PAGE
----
Clean :-)
The next few days were spent hiking, eating and sleeping. BTW Cape Breton Highlands National park is super-well maintained. There were clean toilets, showers, sinks, designated place to wash dishes and of course anti-bear garbage bins. I made certain to keep my food in the car and always clean up right away after eating (that is better than what I do at home LOL). I didn't have any problems with the camp stove and fortunately I didn't set the island on fire for which I'm sure the Doucette clan is grateful.

My first venture was going down to Ingonish beach and checking out both beach and Freshwater Lake. OK so when someone says beach you automatically think of sand right? Well me too. Apparently we are wrong. There is little sand on this beach. There are stones. Gizillions.of.them. Enlightened beach people brought chairs to that beach not beach towels to lie on. 

Of course being the curious monkey that I am, I had to find and read those informative boards about those beach stones. Here is what it says.

oh alright I put my stone back
For thousands of years, the Atlantic Ocean has shaped this coastline and its people. The cobblestone barrier anchors the beach blow. Each year, sand is added by summer swells and removed by crashing winter waves. But only the most powerful storms can shift the cobbles. Ingonish residents, past and present, rely on the ocean for their livelihood. What the sea offers, it can reclaim. In 1895, par of the fishing settlement on the cobblestone barrachois was swept away by a winter storm. Removing even one cobble from the beach weakens the anchor. Please leave cobbles in their place and let the ocean shape the barrier, as it always has. We are all responsible for the future of our wild places, including Cape Breton Highlands National Park of Canada and every other national park.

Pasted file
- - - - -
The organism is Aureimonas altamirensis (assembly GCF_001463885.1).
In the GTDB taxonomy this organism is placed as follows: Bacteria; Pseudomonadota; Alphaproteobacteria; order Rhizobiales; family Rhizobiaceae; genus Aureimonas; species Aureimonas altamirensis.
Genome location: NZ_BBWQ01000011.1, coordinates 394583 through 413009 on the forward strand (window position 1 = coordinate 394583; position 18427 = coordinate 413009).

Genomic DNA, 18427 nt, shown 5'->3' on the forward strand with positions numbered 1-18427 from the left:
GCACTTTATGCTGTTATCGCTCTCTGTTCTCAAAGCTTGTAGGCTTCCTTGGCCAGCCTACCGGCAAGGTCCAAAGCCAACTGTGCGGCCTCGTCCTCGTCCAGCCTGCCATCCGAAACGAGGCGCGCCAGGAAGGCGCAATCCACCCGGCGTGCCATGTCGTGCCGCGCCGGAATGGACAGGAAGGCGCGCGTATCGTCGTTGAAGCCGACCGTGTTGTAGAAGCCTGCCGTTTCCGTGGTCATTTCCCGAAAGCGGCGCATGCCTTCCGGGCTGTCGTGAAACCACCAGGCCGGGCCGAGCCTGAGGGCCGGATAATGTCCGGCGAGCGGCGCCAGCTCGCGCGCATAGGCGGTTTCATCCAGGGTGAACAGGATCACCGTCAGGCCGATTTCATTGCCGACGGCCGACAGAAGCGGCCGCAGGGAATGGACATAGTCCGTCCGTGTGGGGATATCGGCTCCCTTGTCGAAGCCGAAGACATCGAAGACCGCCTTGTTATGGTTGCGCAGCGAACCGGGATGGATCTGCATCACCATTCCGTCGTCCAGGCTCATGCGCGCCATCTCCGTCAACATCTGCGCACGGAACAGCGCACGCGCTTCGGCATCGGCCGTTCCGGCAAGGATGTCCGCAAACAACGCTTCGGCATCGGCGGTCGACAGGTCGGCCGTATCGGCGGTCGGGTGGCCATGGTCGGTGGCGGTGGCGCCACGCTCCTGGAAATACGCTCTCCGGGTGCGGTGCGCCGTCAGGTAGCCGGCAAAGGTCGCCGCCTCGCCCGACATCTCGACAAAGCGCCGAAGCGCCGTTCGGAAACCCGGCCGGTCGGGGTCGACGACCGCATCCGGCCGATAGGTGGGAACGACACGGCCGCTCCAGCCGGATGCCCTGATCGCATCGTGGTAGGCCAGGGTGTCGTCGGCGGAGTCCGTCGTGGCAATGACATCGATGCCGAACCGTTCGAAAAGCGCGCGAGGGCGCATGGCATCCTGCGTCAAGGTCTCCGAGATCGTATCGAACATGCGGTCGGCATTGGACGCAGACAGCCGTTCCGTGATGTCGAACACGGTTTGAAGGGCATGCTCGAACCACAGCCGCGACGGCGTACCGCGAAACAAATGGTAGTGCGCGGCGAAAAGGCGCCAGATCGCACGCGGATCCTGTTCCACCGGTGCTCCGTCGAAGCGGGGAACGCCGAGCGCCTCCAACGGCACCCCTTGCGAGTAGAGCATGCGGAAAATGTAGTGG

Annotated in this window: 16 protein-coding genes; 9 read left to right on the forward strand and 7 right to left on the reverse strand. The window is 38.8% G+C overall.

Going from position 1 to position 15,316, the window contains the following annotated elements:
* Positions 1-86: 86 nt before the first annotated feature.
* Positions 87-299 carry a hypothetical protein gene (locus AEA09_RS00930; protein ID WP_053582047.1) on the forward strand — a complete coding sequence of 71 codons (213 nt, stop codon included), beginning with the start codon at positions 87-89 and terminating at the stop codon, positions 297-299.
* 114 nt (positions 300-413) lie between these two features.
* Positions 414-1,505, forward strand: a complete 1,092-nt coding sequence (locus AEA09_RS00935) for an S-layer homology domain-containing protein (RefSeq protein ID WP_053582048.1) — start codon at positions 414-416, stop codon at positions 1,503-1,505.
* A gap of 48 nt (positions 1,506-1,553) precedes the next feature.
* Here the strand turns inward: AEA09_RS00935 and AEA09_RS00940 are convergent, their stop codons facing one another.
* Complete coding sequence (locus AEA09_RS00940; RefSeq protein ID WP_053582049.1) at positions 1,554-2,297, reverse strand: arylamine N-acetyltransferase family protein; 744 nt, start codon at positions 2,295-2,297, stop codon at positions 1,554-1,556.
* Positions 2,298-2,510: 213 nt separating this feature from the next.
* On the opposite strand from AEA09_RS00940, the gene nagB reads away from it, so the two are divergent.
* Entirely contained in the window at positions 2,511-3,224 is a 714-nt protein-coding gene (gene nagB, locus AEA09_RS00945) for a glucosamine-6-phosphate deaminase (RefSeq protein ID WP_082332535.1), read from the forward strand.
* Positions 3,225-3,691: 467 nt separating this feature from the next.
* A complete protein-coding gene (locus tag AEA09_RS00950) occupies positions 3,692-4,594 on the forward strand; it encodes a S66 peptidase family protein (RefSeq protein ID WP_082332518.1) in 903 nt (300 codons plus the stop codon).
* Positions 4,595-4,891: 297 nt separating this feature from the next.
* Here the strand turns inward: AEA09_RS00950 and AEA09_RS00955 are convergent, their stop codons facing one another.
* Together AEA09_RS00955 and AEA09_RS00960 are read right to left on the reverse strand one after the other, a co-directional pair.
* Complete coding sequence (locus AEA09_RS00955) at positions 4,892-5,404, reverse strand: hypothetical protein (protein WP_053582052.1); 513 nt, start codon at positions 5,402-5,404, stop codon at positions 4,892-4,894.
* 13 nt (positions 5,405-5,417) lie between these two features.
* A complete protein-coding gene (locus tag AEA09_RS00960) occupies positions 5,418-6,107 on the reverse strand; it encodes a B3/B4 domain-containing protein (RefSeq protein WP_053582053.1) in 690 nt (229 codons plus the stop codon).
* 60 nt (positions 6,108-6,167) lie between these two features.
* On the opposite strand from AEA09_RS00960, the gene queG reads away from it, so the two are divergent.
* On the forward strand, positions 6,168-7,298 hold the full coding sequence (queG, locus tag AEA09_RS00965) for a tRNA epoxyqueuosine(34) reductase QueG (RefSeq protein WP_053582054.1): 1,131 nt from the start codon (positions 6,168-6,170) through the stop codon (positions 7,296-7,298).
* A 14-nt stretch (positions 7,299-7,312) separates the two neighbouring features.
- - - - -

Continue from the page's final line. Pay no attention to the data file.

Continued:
Middle Head (or as I like to call it, Middle earth)

The Road goes ever on and on
Down from the door where it began.
Now far ahead the Road has gone,
And I must follow, if I can,
Pursuing it with eager feet,
Until it joins some larger way
Where many paths and errands meet.
And whither then? I cannot say ― J.R.R Tolkien
By far my most favorite hike of all. I'm not sure if it was the perfect weather, the fresh air or the view but I enjoyed this one trail the most.

The start of the trail is located beyond the Keltic Lodge and took a few hours to complete it. It has some steep hills but nothing too serious. The picture to the right is the start. I would assume the two columns on either side to have anchored a gate of some sort. I had a Tolkien flashback. I won't put all of Middle Earth's picture on here, you can always see the complete set at the end of the post.